Effect of nociceptin in acid-evoked cough and airway sensory nerve activation in guinea pigs

Min-Goo Lee, Bradley J. Undem, Claire Brown, Michael J. Carr

Research output: Contribution to journalArticle

33 Citations (Scopus)

Abstract

Rationale: Nociceptin/orphanin FQ has been reported to inhibit capsaicin- and mechanically provoked cough in animal models, but the mechanism of this effect has not been elucidated. Objectives: The objectives of this study were to determine whether nociceptin inhibits acid-evoked cough in conscious animals and to evaluate the mechanism of this effect. Methods: We tested the effect of nociceptin on acid-induced cough in conscious guinea pigs and acid-induced nerve activation in airway-specific vagal sensory neurons using calcium imaging techniques and the gramicidin-perforated patch clamp technique. Measurements and Main Results: Nociceptin (3mg/kg, intraperitoneal) effectively inhibited acid-evoked cough in guinea pigs by nearly 70%. Acid (pH 5) increased intracellular free calcium in acutely dissociated vagal jugular ganglionic neurons. The acid-induced increase in intracellular calcium was inhibited by a selective transient receptor potential vanilloid-1 antagonist, 5-iodo-resiniferatoxin (1 μM, ∼ 80% reduction). The inhibitory effect of 5-iodo-resiniferatoxin on acidinduced increases in calcium wasmimicked by nociceptin (0.1 μM). In gramicidin-perforated patch clamp recordings on airway-specific capsaicin-sensitive jugular ganglion neurons, acid (pH 5) induced two distinct inward currents. A transient current was evoked that was inhibited by amiloride and a sustained current was evoked that was inhibited by 5-iodo-resiniferatoxin. Nociceptin selectively inhibited only the sustained component of acid-induced inward current. Conclusion: These results indicate that the inhibitory effect of nociceptin on acid-induced cough may result from a direct inhibitory effect on peripheral C-fiber activity caused by the selective inhibition of acid-induced transient receptor potential vanilloid-1 activation.

Original languageEnglish
Pages (from-to)271-275
Number of pages5
JournalAmerican Journal of Respiratory and Critical Care Medicine
Volume173
Issue number3
DOIs
Publication statusPublished - 2006 Feb 1
Externally publishedYes

Fingerprint

Cough
Guinea Pigs
Acids
Calcium
Gramicidin
Capsaicin
Neck
nociceptin
Neurons
Unmyelinated Nerve Fibers
Amiloride
Patch-Clamp Techniques
Sensory Receptor Cells
Ganglia
Animal Models

Keywords

  • Acid
  • Airway sensory
  • Cough
  • Nociceptin/orphanin FQ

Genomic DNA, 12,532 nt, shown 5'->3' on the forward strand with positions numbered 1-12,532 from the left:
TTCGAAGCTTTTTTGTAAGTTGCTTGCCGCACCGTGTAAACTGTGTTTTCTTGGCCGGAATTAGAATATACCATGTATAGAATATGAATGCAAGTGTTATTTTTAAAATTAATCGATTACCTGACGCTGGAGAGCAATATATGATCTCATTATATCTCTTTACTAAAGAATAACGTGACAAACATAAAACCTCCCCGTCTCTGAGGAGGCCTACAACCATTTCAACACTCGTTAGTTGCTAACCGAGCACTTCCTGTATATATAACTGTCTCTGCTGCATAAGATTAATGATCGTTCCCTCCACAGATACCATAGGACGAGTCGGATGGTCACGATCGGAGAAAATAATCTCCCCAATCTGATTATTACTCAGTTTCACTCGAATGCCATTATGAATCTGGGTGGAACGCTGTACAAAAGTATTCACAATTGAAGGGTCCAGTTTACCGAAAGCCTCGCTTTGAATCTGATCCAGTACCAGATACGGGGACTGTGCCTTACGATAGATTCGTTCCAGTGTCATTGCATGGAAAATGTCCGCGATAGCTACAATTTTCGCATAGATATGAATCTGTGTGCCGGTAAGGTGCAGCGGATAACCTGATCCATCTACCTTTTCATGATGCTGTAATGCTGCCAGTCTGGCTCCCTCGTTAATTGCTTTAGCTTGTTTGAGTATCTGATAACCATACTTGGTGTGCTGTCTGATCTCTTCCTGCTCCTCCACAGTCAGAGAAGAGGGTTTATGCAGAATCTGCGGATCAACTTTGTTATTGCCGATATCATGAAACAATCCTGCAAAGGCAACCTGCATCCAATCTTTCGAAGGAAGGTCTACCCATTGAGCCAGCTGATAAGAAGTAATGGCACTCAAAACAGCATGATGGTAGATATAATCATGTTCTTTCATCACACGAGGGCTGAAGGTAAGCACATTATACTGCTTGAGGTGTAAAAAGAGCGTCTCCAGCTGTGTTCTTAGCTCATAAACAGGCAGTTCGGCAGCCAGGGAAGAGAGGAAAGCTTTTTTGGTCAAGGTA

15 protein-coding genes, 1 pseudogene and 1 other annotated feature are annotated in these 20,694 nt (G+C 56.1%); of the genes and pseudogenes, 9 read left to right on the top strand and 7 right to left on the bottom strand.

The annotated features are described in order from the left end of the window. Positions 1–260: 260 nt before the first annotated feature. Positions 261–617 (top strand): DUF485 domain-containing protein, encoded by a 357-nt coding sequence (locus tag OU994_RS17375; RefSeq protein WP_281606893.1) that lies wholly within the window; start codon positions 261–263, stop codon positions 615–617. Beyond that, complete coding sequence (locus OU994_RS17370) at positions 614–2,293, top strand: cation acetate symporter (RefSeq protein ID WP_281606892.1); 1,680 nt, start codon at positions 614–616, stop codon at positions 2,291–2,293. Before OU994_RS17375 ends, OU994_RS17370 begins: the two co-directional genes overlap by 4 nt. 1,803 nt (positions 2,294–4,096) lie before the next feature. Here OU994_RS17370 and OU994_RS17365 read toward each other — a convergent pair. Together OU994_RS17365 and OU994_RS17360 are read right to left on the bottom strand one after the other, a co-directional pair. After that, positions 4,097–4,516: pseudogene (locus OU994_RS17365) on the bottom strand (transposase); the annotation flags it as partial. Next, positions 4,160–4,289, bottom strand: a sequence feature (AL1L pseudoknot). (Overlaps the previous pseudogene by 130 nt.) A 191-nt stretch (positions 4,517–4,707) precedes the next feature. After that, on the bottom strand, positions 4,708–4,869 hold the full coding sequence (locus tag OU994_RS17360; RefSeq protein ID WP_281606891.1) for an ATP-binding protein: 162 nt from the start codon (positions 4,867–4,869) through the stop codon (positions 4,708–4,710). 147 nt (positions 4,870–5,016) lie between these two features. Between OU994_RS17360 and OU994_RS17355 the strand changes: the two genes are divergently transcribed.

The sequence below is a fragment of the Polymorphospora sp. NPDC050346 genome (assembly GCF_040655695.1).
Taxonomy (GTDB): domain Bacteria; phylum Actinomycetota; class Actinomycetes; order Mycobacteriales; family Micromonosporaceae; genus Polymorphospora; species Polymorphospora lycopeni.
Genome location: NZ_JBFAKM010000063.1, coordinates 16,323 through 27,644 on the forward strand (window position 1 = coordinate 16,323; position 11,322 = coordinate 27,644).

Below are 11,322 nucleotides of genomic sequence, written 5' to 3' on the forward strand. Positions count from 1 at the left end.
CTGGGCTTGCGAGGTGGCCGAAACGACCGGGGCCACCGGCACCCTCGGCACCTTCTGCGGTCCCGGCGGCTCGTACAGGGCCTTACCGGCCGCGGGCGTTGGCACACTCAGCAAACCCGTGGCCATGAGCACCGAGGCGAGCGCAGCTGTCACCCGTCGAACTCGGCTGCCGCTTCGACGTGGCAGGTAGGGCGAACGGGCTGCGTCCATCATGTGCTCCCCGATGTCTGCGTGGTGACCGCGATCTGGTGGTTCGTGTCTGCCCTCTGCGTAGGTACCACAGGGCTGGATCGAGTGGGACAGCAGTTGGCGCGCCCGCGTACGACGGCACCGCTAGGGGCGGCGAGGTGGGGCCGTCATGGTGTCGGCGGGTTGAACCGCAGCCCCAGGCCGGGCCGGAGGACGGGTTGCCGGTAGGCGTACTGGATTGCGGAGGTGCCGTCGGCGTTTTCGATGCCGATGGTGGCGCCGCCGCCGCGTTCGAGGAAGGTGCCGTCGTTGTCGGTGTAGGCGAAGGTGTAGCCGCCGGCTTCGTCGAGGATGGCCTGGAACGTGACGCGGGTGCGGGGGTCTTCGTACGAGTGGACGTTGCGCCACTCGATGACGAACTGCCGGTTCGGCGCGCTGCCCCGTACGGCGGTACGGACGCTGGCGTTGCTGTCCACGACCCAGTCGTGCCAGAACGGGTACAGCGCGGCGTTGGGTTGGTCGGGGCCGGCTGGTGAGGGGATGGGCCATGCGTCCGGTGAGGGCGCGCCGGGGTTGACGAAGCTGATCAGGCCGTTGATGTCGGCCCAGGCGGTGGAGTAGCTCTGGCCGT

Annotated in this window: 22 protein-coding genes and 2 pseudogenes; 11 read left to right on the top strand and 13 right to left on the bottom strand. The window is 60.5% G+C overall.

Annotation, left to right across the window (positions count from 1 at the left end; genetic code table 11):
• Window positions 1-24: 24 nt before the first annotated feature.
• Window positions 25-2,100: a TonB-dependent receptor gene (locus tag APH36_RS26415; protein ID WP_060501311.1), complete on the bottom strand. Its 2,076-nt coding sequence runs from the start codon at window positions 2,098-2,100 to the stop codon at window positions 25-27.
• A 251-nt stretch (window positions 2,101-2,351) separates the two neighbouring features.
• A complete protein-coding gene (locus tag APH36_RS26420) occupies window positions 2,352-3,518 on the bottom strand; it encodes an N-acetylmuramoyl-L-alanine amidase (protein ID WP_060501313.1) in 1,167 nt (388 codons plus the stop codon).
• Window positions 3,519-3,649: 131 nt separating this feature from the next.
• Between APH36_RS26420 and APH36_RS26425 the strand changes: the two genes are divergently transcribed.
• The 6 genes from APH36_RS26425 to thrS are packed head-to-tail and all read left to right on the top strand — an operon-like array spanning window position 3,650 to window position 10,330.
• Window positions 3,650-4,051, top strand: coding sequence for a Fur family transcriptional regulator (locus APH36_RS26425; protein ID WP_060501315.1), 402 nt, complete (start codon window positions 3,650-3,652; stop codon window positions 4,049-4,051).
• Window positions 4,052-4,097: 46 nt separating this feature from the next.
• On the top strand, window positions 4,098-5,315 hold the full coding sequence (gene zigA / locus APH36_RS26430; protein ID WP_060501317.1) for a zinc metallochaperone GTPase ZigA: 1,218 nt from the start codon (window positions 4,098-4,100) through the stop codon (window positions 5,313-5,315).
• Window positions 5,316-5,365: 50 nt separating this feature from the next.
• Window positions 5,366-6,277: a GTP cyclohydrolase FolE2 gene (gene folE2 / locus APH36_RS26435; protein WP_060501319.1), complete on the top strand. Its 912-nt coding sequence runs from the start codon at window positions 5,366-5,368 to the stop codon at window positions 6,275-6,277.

• Transient receptor potential vanilloid-1

ASJC Scopus subject areas

  • Medicine(all)
  • Pulmonary and Respiratory Medicine
  • Critical Care and Intensive Care Medicine

Cite this

Effect of nociceptin in acid-evoked cough and airway sensory nerve activation in guinea pigs. / Lee, Min-Goo; Undem, Bradley J.; Brown, Claire; Carr, Michael J.

In: American Journal of Respiratory and Critical Care Medicine, Vol. 173, No. 3, 01.02.2006, p. 271-275.

Research output: Contribution to journalArticle

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abstract = "Rationale: Nociceptin/orphanin FQ has been reported to inhibit capsaicin- and mechanically provoked cough in animal models, but the mechanism of this effect has not been elucidated. Objectives: The objectives of this study were to determine whether nociceptin inhibits acid-evoked cough in conscious animals and to evaluate the mechanism of this effect. Methods: We tested the effect of nociceptin on acid-induced cough in conscious guinea pigs and acid-induced nerve activation in airway-specific vagal sensory neurons using calcium imaging techniques and the gramicidin-perforated patch clamp technique. Measurements and Main Results: Nociceptin (3mg/kg, intraperitoneal) effectively inhibited acid-evoked cough in guinea pigs by nearly 70{\%}. Acid (pH 5) increased intracellular free calcium in acutely dissociated vagal jugular ganglionic neurons. The acid-induced increase in intracellular calcium was inhibited by a selective transient receptor potential vanilloid-1 antagonist, 5-iodo-resiniferatoxin (1 μM, ∼ 80{\%} reduction). The inhibitory effect of 5-iodo-resiniferatoxin on acidinduced increases in calcium wasmimicked by nociceptin (0.1 μM). In gramicidin-perforated patch clamp recordings on airway-specific capsaicin-sensitive jugular ganglion neurons, acid (pH 5) induced two distinct inward currents. A transient current was evoked that was inhibited by amiloride and a sustained current was evoked that was inhibited by 5-iodo-resiniferatoxin. Nociceptin selectively inhibited only the sustained component of acid-induced inward current. Conclusion: These results indicate that the inhibitory effect of nociceptin on acid-induced cough may result from a direct inhibitory effect on peripheral C-fiber activity caused by the selective inhibition of acid-induced transient receptor potential vanilloid-1 activation.",
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